Name: Muhammad Iqbal
Pak No: 1431
Father’s Name: Muhammad Ali Asghar
Date of Birth: 16 Dec 1934
Place of Birth: Nangal, Sialkot
GD(P) Course: 13 GD (P)
Date of Commission: 11 Jun 1953
Date of Shahadat/Burial:11 Sep 1965/Nangal Graveyard, Sialkot
Gallantry Award: Sitara-e-Jurat (SJ)
Early Life/Career: Sialkot born Iqbal was the only brother of six sisters of the family of Mr Ali Asghar, an officer in the office of Municipal Committee, Sialkot. Iqbal lost his father at a young age and there on, his uncle Chaudhry Abdul Ghani took over the responsibility of looking after his family. Iqbal received early education from CTI School and Murray College, Sialkot and emerged as a brilliant student, making mark especially in Science subjects. He did BSc from FC College, Lahore in 1947 and was a die-hard worker of Pakistan Movement. After graduation, he joined PAF on 3 Jan 1952 in 13 GD (P) Course and got commission on 11 Jun 1953. Iqbal was among the lucky few who were selected for conversion on new B-57 aircraft and later did advanced course on RB-57 and Jet Instructor Course from USA. During his illustrious career, he commanded prestigious No 8 and No 24 Sqns of PAF, being their first OC. Popularly Known in PAF as ‘Professor’, owing to his sharp intellect, inclination towards and proficiency at mathematics and science subjects, Iqbal was always full of novel ideas.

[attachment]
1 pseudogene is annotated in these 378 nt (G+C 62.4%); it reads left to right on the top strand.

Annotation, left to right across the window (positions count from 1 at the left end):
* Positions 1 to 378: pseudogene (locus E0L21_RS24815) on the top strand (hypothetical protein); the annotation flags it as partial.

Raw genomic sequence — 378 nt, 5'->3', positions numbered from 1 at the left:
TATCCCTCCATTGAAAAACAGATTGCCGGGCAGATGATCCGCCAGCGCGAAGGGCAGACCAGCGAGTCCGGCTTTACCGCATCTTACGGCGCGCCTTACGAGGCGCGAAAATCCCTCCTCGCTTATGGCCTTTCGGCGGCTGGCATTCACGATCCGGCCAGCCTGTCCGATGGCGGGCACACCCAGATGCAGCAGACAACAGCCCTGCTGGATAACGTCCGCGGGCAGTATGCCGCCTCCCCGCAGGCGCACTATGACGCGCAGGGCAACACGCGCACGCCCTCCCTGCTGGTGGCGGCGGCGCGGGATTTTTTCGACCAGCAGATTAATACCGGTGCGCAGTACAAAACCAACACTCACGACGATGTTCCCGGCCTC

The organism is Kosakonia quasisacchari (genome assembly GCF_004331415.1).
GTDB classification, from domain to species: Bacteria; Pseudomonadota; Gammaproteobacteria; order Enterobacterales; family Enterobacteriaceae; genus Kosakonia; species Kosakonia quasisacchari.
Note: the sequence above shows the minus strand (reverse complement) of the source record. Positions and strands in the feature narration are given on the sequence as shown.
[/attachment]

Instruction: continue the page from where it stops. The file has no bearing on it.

Participation in 1965 War: Sqn Ldr Muhammad Iqbal was commanding the elite No 24 Sqn equipped with state-of-the-art RB-57 aircraft, fitted with electronic intelligence (ELINT) devices during 1965. The Sqn was tasked with daring recce (reconnaissance) missions deep inside enemy territory. These missions were highly challenging and required utmost dedication and commitment. However, keeping aside all the dangers to his personal safety, he led the Sqn from the front and participated extensively during the war. He in his unarmed bomber flew across the entire length and breadth of India and gathered intelligence information pertaining to concentration and movement of enemy troops, location of IAF bases, and their deployment to forward bases etc.
As the war broke out in early hours of 1 Sep, the destruction of Amritsar radar became the prime objective for PAF, as it had played a key role in directing IAF Bombers and fighters into Pakistani airspace. Moreover, it was the only hurdle for PAF in gaining complete air superiority in Chamb sector where the two armies were fighting head to head. Earlier, PAF tried to neutralise the Amritsar radar, but could not deliver accurate attacks due to difficulty experienced in finding the exact location of the radar. The radar was well-camouflaged, dispersed in the centre of thickly populated town and was guarded by heavy ack-ack regiment. The challenge was thrown to Sqn Ldr Iqbal’s Sqn to suggest ways and means of locating the radar. Being an innovative officer, he came up with a novel idea of locating the radar by using the electronic devices fitted in RB-57 ELINT (electronic intelligence) aircraft. Fully knowing the dangers of such a daring mission, he volunteered to lead a formation of four B-57 aircraft in broad daylight to collect intelligence and exact location of Amritsar radar.